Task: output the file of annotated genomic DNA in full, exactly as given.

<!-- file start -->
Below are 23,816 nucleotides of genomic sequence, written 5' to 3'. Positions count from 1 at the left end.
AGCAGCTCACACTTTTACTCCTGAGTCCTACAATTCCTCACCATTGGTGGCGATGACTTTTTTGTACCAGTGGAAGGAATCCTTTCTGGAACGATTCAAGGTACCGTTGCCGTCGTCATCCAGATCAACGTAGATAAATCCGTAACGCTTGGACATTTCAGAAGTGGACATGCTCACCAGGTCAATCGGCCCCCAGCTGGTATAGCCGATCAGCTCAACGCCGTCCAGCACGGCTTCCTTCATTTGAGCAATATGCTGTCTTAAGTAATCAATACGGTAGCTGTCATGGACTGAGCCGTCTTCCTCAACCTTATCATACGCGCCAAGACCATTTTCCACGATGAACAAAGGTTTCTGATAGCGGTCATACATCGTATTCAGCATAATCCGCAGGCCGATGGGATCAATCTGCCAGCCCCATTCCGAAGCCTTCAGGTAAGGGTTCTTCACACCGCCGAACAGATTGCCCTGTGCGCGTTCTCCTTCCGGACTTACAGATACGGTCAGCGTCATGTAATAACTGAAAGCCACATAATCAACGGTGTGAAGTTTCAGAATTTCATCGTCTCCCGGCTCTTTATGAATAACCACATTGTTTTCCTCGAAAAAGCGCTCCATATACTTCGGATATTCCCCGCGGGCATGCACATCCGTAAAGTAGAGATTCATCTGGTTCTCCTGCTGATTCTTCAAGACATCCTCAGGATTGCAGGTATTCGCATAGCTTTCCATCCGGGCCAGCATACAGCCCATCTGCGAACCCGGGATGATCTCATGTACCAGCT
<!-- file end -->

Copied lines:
Below are 23,816 nucleotides of genomic sequence, written 5' to 3'. Positions count from 1 at the left end.
AGCAGCTCACACTTTTACTCCTGAGTCCTACAATTCCTCACCATTGGTGGCGATGACTTTTTTGTACCAGTGGAAGGAATCCTTTCTGGAACGATTCAAGGTACCGTTGCCGTCGTCATCCAGATCAACGTAGATAAATCCGTAACGCTTGGACATTTCAGAAGTGGACATGCTCACCAGGTCAATCGGCCCCCAGCTGGTATAGCCGATCAGCTCAACGCCGTCCAGCACGGCTTCCTTCATTTGAGCAATATGCTGTCTTAAGTAATCAATACGGTAGCTGTCATGGACTGAGCCGTCTTCCTCAACCTTATCATACGCGCCAAGACCATTTTCCACGATGAACAAAGGTTTCTGATAGCGGTCATACATCGTATTCAGCATAATCCGCAGGCCGATGGGATCAATCTGCCAGCCCCATTCCGAAGCCTTCAGGTAAGGGTTCTTCACACCGCCGAACAGATTGCCCTGTGCGCGTTCTCCTTCCGGACTTACAGATACGGTCAGCGTCATGTAATAACTGAAAGCCACATAATCAACGGTGTGAAGTTTCAGAATTTCATCGTCTCCCGGCTCTTTATGAATAACCACATTGTTTTCCTCGAAAAAGCGCTCCATATACTTCGGATATTCCCCGCGGGCATGCACATCCGTAAAGTAGAGATTCATCTGGTTCTCCTGCTGATTCTTCAAGACATCCTCAGGATTGCAGGTATTCGCATAGCTTTCCATCCGGGCCAGCATACAGCCCATCTGCGAACCCGGGATGATCTCATGTACCAGCT